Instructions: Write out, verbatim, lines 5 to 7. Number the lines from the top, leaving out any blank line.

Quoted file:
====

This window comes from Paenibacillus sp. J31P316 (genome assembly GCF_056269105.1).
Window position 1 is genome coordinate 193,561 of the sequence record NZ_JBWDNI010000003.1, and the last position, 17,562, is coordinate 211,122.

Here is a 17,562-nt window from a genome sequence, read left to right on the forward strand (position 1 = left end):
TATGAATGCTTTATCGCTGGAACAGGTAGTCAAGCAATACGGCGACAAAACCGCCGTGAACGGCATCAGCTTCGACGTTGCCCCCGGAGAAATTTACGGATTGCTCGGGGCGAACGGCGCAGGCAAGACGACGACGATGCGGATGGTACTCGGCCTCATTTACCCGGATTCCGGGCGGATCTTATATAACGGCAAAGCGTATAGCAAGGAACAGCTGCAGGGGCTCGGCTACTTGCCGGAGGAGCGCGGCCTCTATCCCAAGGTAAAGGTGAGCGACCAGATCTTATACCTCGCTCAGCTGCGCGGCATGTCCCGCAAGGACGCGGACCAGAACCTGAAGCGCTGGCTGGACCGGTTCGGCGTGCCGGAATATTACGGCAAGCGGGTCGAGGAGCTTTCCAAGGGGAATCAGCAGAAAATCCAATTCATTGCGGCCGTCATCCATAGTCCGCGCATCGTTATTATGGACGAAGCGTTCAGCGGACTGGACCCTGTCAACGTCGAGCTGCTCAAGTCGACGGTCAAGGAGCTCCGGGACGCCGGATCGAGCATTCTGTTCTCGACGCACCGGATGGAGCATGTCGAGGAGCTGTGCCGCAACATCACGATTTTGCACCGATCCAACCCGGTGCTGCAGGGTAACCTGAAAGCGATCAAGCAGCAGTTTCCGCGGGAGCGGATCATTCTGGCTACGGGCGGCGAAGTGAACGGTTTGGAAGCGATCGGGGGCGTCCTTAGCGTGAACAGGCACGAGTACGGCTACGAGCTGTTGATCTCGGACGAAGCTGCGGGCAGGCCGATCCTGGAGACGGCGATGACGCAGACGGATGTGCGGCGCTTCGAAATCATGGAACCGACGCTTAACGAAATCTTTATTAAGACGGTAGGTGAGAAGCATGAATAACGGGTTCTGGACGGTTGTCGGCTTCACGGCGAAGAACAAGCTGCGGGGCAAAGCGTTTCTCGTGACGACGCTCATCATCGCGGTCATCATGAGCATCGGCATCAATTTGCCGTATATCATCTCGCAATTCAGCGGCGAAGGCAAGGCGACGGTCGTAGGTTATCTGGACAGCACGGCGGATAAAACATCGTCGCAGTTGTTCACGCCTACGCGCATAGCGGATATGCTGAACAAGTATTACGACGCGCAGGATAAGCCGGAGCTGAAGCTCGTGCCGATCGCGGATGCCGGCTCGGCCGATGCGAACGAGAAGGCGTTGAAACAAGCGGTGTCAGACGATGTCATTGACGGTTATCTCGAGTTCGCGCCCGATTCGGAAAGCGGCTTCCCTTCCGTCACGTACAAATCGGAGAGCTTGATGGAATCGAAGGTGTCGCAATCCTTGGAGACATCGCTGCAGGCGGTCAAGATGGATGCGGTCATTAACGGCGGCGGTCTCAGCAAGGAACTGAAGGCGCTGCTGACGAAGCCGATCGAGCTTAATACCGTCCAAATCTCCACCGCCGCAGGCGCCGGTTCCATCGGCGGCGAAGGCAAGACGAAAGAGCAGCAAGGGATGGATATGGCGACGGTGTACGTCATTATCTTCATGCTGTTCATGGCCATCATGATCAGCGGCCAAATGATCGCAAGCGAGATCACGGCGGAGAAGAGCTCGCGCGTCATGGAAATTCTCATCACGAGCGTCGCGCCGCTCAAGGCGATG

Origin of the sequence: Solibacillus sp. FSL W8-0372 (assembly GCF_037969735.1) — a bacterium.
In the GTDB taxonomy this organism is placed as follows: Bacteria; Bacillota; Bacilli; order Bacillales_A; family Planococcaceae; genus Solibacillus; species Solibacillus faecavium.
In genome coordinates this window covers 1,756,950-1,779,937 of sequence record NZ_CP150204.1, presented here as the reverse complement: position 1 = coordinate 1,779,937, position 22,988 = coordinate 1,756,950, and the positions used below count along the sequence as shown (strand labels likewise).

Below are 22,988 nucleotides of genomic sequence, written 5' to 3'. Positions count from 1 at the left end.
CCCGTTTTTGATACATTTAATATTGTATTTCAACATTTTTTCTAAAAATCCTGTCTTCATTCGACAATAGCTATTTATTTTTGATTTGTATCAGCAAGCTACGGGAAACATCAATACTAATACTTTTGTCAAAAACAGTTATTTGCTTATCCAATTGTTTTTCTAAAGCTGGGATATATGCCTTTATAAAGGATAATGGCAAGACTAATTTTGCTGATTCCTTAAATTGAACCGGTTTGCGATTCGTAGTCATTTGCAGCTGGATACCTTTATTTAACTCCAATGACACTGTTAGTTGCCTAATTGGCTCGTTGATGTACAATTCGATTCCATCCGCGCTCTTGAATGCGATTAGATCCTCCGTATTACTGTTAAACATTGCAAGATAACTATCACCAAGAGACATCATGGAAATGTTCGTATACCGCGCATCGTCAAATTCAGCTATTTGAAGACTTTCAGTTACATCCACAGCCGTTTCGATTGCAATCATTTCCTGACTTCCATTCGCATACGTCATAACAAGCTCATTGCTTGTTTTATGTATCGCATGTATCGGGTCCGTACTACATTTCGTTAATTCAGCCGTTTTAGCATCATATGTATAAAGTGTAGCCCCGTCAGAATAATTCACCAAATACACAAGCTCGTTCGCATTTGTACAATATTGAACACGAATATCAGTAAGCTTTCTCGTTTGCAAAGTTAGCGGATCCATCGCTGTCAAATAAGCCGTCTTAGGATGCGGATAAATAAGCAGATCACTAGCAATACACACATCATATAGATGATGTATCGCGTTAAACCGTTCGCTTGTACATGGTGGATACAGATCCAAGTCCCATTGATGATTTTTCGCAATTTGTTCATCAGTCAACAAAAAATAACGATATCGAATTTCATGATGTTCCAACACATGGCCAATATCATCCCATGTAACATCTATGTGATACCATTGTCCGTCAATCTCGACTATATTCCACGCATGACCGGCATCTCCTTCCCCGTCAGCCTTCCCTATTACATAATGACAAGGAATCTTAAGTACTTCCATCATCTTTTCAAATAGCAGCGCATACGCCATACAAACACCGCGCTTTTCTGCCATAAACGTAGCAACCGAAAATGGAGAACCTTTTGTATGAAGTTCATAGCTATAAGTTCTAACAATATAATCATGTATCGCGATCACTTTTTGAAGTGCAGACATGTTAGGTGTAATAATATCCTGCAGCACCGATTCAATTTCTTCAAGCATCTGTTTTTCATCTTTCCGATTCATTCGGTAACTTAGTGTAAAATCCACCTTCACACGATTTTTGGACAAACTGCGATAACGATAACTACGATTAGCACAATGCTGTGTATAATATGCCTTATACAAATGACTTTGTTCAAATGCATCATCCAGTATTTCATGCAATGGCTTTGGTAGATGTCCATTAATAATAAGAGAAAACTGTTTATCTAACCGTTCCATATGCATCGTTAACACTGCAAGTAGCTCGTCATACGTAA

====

Origin of the sequence: Solibacillus sp. FSL W8-0372 (assembly GCF_037969735.1) — a bacterium.
In the GTDB taxonomy this organism is placed as follows: Bacteria; Bacillota; Bacilli; order Bacillales_A; family Planococcaceae; genus Solibacillus; species Solibacillus faecavium.
In genome coordinates this window covers 1,756,950-1,779,937 of sequence record NZ_CP150204.1, presented here as the reverse complement: position 1 = coordinate 1,779,937, position 22,988 = coordinate 1,756,950, and the positions used below count along the sequence as shown (strand labels likewise).